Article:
Netflix plans push into gaming, hires former EA and Facebook executive

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Netflix is looking to expand its reach beyond movie and television streaming, with the company hiring a former Electronics Arts and Facebook executive to run a new gaming initiative.

Netflix on Wednesday said Mike Verdu will join the company as vice president of game development, reports Bloomberg. The executive reports to COO Greg Peters.

Verdu is a gaming industry veteran, with stints at Atari, EA, Zynga, Kabam and Facebook. After starting a software development company in 1985 that served the Department of Defense, he co-founded Legend Entertainment with Bob Bates in 1990. Legend was acquired by GT Interactive Software, which was bought by Atari. Verdu and Bates worked together on first person shooters including Unreal II, according to Verdu's LinkedIn profile.

He moved to EA in 2002, where he managed large franchises like "Command & Conquer," and "Medal of Honor" franchises, before working as Zynga's chief creative officer and co-president of games. Verdu founded mobile strategy game specialist TapZen in 2012, a company acquired by Kabam in 2015.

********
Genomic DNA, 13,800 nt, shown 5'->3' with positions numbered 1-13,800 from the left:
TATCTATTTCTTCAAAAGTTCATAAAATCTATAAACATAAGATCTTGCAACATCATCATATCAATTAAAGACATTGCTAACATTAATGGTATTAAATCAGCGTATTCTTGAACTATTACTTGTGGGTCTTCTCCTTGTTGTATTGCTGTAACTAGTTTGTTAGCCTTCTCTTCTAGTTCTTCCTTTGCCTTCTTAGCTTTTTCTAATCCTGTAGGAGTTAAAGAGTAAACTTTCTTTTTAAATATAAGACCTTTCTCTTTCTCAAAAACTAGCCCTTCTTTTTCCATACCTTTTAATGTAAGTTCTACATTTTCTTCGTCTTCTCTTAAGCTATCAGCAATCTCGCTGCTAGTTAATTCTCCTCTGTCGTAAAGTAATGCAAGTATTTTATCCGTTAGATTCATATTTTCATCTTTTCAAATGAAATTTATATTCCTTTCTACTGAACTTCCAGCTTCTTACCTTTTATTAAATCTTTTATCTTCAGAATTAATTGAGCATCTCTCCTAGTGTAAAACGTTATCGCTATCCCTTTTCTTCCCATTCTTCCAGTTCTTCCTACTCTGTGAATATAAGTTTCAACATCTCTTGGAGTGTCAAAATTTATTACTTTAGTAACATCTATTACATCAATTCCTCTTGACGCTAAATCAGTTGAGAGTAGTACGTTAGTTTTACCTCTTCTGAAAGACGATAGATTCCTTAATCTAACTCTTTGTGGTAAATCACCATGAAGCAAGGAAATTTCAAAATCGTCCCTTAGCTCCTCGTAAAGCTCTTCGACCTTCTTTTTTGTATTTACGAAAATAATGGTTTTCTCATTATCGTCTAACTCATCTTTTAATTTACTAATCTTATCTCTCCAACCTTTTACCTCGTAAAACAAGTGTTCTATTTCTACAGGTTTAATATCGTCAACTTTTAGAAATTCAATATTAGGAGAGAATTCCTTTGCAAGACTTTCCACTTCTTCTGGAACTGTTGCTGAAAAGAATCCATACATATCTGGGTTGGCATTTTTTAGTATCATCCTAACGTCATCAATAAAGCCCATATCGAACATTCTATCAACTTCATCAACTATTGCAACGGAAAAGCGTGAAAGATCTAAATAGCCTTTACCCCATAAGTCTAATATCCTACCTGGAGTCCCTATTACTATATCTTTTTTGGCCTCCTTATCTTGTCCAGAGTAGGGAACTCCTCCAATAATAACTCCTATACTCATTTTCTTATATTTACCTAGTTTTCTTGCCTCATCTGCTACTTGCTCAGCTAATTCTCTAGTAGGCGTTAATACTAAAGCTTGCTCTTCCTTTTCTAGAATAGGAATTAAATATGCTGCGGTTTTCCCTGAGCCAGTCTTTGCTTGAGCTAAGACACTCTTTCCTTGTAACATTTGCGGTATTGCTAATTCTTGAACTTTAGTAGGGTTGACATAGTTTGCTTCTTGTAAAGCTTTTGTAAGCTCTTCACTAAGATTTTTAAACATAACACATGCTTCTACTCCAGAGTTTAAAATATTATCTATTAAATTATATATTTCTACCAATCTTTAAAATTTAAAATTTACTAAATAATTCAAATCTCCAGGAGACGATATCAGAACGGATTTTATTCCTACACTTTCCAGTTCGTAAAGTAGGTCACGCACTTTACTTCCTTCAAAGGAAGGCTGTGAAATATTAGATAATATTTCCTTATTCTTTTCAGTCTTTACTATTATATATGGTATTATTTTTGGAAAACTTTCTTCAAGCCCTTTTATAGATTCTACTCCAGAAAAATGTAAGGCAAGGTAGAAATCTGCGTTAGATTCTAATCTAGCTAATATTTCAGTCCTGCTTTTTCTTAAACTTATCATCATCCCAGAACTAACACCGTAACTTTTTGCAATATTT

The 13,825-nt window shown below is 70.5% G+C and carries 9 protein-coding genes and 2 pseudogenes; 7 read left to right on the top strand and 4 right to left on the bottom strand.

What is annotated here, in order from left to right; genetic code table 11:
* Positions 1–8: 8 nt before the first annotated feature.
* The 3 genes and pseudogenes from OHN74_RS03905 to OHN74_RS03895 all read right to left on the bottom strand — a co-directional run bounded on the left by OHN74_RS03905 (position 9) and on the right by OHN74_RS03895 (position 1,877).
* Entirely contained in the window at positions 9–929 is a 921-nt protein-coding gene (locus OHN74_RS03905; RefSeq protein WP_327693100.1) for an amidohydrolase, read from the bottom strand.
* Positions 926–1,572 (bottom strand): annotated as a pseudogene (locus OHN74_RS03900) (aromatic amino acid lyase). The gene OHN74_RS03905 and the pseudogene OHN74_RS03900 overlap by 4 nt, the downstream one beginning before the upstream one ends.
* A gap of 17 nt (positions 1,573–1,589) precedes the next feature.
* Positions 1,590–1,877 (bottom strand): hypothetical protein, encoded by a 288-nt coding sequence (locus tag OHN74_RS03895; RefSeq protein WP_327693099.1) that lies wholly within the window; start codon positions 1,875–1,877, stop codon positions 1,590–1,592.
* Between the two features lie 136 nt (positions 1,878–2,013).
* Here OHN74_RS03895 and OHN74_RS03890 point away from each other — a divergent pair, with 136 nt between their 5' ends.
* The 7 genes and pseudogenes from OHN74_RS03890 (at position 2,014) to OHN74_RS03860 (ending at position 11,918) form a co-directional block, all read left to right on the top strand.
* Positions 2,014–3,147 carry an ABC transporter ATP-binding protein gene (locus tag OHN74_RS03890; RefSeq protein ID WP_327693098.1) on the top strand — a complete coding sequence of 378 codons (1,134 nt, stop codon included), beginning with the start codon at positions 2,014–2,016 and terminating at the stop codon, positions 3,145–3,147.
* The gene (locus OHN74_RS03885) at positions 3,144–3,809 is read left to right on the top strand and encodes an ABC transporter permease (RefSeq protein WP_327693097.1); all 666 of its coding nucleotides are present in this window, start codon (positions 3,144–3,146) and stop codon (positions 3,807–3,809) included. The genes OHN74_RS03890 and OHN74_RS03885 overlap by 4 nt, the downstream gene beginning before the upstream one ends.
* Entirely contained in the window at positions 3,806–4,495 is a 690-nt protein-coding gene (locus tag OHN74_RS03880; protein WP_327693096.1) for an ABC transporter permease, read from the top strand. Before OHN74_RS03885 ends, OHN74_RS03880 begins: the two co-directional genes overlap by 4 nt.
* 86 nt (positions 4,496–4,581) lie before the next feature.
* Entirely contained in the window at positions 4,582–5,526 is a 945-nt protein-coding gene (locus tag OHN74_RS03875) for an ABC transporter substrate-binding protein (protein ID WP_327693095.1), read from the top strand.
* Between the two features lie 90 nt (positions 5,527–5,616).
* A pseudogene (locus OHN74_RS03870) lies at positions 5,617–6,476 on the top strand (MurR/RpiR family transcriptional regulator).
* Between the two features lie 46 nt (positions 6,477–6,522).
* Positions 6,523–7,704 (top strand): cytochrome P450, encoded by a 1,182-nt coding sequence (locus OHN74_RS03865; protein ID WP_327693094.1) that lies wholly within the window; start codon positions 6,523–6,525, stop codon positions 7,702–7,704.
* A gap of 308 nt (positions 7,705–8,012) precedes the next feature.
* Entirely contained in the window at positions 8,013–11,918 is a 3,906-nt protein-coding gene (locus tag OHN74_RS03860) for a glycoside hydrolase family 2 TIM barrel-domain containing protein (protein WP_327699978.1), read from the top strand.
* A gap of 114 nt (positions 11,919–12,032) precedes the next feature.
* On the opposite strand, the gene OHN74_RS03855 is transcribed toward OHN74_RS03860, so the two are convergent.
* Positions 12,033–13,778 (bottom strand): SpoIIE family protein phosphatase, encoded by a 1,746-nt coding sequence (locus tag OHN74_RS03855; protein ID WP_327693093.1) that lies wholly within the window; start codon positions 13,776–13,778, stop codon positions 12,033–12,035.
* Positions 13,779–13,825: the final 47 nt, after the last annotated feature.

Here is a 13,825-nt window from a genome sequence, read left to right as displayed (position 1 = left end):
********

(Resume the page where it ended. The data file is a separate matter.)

The gaming executive headed back to EA in 2017 as head of the company's mobile division. Most recently, Verdu was at Facebook from 2019, where he worked with developers to bring games to Oculus Rift, Quest, and Go.

Netflix has not detailed its ambitions in the gaming space, though Verdu's credentials suggest a push into mobile and potentially virtual and augmented reality. The company could lean on its vast content library to create spinoffs of popular shows and movies, a strategy it has applied to podcasting.

The streaming giant enters a crowded field dominated by independent game studios and tech giants Apple, Facebook, Google and Microsoft. Whether Netflix intends to field its own gaming network or marketplace remains to be seen, though that appears to be the trend with industry incumbents fielding services like Apple Arcade, Microsoft's xCloud, and Google's Stadia.

If Netflix does get a platform off the ground, the product is unlikely to be allowed on the App Store due to existing rules. The company could force the issue and bundle such a service with its existing Netflix app, but that would likely pave the way for a legal showdown over App Store management.

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